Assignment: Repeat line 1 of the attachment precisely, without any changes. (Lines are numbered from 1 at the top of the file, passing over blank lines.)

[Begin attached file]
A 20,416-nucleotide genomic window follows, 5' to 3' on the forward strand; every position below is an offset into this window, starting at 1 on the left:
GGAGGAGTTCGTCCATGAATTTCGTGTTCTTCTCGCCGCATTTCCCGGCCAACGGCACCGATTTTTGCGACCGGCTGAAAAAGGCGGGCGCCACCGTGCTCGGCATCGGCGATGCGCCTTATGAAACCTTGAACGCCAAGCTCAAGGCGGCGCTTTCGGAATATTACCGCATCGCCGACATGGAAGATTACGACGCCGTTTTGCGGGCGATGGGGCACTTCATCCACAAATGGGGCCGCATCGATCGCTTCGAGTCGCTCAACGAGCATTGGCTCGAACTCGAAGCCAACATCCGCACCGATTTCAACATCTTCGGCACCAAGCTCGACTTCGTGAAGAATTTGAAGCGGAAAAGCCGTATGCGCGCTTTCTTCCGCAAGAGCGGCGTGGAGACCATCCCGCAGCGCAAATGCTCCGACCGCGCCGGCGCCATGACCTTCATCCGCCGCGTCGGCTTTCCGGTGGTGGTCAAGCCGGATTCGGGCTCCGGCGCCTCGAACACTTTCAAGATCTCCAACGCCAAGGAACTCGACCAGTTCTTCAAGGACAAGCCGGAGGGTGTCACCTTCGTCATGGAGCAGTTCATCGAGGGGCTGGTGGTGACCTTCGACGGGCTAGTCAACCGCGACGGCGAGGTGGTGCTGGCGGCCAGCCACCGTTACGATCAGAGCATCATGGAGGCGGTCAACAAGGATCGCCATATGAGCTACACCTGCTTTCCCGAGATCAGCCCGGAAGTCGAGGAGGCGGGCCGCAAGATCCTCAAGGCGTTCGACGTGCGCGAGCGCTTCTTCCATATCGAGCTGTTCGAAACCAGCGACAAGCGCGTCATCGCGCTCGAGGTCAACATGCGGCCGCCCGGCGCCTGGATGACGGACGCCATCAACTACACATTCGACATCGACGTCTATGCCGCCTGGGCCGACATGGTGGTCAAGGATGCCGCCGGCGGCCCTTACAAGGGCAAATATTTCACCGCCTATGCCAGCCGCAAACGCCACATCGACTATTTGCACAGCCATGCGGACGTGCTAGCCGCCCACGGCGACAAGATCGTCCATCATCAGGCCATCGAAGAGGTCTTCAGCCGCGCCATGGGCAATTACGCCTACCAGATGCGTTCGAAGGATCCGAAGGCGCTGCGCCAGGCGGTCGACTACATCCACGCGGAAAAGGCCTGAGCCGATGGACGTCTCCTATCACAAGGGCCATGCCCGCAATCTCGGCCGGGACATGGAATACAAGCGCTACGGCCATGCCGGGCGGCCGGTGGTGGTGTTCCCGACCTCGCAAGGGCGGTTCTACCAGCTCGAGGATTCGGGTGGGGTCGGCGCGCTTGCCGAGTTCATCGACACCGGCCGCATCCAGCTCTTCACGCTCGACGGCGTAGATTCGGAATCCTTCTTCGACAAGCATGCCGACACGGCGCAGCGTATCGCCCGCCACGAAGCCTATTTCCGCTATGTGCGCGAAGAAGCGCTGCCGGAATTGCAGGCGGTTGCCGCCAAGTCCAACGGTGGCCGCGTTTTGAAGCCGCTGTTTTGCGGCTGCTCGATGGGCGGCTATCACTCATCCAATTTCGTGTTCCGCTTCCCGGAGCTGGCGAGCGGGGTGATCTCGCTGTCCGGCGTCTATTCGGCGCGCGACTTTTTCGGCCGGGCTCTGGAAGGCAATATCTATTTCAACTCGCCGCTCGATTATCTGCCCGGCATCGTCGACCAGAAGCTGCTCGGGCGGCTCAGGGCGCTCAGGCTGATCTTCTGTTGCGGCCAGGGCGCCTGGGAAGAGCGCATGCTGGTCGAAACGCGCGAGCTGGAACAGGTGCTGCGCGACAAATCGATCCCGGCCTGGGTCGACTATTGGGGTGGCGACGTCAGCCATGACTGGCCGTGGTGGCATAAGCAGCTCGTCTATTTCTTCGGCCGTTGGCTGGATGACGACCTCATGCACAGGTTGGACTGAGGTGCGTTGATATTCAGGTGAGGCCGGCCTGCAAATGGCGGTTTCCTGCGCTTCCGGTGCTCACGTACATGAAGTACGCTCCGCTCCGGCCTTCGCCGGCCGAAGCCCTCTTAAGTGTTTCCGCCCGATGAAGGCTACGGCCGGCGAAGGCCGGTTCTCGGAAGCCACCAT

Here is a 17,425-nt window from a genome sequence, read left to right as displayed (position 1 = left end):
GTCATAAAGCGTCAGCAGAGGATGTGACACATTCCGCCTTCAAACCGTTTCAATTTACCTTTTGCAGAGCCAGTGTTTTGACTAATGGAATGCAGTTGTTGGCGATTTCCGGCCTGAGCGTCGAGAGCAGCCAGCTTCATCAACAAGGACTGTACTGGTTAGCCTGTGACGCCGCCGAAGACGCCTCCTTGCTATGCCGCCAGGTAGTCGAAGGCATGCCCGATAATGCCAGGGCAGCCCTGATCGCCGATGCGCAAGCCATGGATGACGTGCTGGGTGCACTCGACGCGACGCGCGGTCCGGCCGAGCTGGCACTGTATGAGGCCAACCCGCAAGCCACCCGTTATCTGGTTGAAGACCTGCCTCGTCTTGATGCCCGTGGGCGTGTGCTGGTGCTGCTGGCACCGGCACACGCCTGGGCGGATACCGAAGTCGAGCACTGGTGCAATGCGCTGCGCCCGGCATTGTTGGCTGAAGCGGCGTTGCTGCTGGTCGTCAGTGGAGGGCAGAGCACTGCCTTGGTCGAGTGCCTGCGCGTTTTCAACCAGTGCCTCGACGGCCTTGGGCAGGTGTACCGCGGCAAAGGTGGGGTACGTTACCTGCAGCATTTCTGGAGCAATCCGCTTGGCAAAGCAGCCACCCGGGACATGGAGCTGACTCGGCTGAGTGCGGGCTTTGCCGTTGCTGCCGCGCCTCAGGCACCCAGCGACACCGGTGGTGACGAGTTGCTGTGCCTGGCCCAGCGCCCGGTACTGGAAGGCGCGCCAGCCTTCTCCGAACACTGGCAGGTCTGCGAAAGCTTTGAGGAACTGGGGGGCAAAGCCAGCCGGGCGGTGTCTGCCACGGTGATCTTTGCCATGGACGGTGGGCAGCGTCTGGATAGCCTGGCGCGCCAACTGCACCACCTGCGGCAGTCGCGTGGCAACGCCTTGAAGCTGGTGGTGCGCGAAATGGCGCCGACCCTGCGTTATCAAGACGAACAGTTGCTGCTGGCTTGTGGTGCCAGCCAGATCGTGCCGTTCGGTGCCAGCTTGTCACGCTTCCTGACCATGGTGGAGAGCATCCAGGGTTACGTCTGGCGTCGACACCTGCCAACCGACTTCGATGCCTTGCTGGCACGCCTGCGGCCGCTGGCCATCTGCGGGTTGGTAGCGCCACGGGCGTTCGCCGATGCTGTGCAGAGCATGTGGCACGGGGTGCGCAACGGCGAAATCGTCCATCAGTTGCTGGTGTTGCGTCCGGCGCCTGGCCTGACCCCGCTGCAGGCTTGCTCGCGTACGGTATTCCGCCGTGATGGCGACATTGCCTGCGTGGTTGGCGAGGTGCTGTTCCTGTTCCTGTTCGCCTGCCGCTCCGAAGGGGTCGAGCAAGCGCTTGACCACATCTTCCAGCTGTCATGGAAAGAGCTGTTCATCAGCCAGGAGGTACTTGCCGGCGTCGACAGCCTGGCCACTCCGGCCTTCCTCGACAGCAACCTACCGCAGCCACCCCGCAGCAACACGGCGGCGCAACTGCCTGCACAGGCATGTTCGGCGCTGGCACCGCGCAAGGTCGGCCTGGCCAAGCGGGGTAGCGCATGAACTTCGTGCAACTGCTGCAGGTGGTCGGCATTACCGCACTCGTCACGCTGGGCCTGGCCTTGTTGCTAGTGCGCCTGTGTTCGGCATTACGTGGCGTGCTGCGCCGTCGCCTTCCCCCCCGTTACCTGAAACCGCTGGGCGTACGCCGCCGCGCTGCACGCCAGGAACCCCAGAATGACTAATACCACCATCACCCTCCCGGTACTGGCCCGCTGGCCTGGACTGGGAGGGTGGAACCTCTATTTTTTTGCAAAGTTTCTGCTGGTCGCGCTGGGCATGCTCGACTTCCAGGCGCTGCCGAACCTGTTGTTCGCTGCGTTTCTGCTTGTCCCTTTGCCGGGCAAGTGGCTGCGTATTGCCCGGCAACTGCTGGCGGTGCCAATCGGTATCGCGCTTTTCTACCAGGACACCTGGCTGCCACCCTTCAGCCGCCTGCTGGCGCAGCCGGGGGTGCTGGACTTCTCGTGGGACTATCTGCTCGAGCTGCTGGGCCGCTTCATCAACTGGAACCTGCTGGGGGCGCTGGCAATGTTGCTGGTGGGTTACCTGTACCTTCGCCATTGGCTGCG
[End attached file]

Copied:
A 20,416-nucleotide genomic window follows, 5' to 3' on the forward strand; every position below is an offset into this window, starting at 1 on the left: